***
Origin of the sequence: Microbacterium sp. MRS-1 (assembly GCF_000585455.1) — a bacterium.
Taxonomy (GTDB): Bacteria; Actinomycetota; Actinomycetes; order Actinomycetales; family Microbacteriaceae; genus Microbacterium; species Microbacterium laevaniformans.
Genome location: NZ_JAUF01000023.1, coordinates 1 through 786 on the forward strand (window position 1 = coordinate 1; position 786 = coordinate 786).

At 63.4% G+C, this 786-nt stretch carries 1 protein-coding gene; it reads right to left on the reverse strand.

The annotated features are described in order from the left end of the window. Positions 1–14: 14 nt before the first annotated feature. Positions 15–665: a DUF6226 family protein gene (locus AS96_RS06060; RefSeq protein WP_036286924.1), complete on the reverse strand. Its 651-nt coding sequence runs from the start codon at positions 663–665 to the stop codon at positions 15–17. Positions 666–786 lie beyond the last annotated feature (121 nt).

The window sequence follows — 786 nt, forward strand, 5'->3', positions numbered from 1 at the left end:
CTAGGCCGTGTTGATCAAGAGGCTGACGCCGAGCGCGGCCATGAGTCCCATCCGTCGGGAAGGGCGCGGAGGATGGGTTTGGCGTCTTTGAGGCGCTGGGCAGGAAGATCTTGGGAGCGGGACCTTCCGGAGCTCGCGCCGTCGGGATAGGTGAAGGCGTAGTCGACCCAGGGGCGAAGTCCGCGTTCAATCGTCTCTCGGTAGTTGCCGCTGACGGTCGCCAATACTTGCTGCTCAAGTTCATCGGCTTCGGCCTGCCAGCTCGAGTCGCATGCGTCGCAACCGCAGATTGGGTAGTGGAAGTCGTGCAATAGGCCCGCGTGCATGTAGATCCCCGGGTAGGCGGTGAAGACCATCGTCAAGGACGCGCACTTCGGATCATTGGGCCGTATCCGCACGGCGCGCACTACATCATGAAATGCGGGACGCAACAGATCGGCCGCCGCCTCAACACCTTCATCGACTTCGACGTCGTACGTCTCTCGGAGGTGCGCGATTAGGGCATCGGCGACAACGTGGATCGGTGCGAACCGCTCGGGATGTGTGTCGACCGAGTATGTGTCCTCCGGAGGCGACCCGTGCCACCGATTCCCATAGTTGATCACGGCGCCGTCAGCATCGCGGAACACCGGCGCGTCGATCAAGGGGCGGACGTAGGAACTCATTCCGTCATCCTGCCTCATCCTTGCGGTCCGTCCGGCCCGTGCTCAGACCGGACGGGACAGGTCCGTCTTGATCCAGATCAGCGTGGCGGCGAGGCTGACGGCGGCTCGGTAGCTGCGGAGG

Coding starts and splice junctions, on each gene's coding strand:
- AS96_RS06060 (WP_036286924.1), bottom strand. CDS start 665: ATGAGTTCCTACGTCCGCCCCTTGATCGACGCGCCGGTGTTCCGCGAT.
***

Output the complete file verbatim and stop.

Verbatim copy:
Origin of the sequence: Microbacterium sp. MRS-1 (assembly GCF_000585455.1) — a bacterium.
Taxonomy (GTDB): Bacteria; Actinomycetota; Actinomycetes; order Actinomycetales; family Microbacteriaceae; genus Microbacterium; species Microbacterium laevaniformans.
Genome location: NZ_JAUF01000023.1, coordinates 1 through 786 on the forward strand (window position 1 = coordinate 1; position 786 = coordinate 786).

At 63.4% G+C, this 786-nt stretch carries 1 protein-coding gene; it reads right to left on the reverse strand.

The annotated features are described in order from the left end of the window. Positions 1–14: 14 nt before the first annotated feature. Positions 15–665: a DUF6226 family protein gene (locus AS96_RS06060; RefSeq protein WP_036286924.1), complete on the reverse strand. Its 651-nt coding sequence runs from the start codon at positions 663–665 to the stop codon at positions 15–17. Positions 666–786 lie beyond the last annotated feature (121 nt).

The window sequence follows — 786 nt, forward strand, 5'->3', positions numbered from 1 at the left end:
CTAGGCCGTGTTGATCAAGAGGCTGACGCCGAGCGCGGCCATGAGTCCCATCCGTCGGGAAGGGCGCGGAGGATGGGTTTGGCGTCTTTGAGGCGCTGGGCAGGAAGATCTTGGGAGCGGGACCTTCCGGAGCTCGCGCCGTCGGGATAGGTGAAGGCGTAGTCGACCCAGGGGCGAAGTCCGCGTTCAATCGTCTCTCGGTAGTTGCCGCTGACGGTCGCCAATACTTGCTGCTCAAGTTCATCGGCTTCGGCCTGCCAGCTCGAGTCGCATGCGTCGCAACCGCAGATTGGGTAGTGGAAGTCGTGCAATAGGCCCGCGTGCATGTAGATCCCCGGGTAGGCGGTGAAGACCATCGTCAAGGACGCGCACTTCGGATCATTGGGCCGTATCCGCACGGCGCGCACTACATCATGAAATGCGGGACGCAACAGATCGGCCGCCGCCTCAACACCTTCATCGACTTCGACGTCGTACGTCTCTCGGAGGTGCGCGATTAGGGCATCGGCGACAACGTGGATCGGTGCGAACCGCTCGGGATGTGTGTCGACCGAGTATGTGTCCTCCGGAGGCGACCCGTGCCACCGATTCCCATAGTTGATCACGGCGCCGTCAGCATCGCGGAACACCGGCGCGTCGATCAAGGGGCGGACGTAGGAACTCATTCCGTCATCCTGCCTCATCCTTGCGGTCCGTCCGGCCCGTGCTCAGACCGGACGGGACAGGTCCGTCTTGATCCAGATCAGCGTGGCGGCGAGGCTGACGGCGGCTCGGTAGCTGCGGAGG

Coding starts and splice junctions, on each gene's coding strand:
- AS96_RS06060 (WP_036286924.1), bottom strand. CDS start 665: ATGAGTTCCTACGTCCGCCCCTTGATCGACGCGCCGGTGTTCCGCGAT.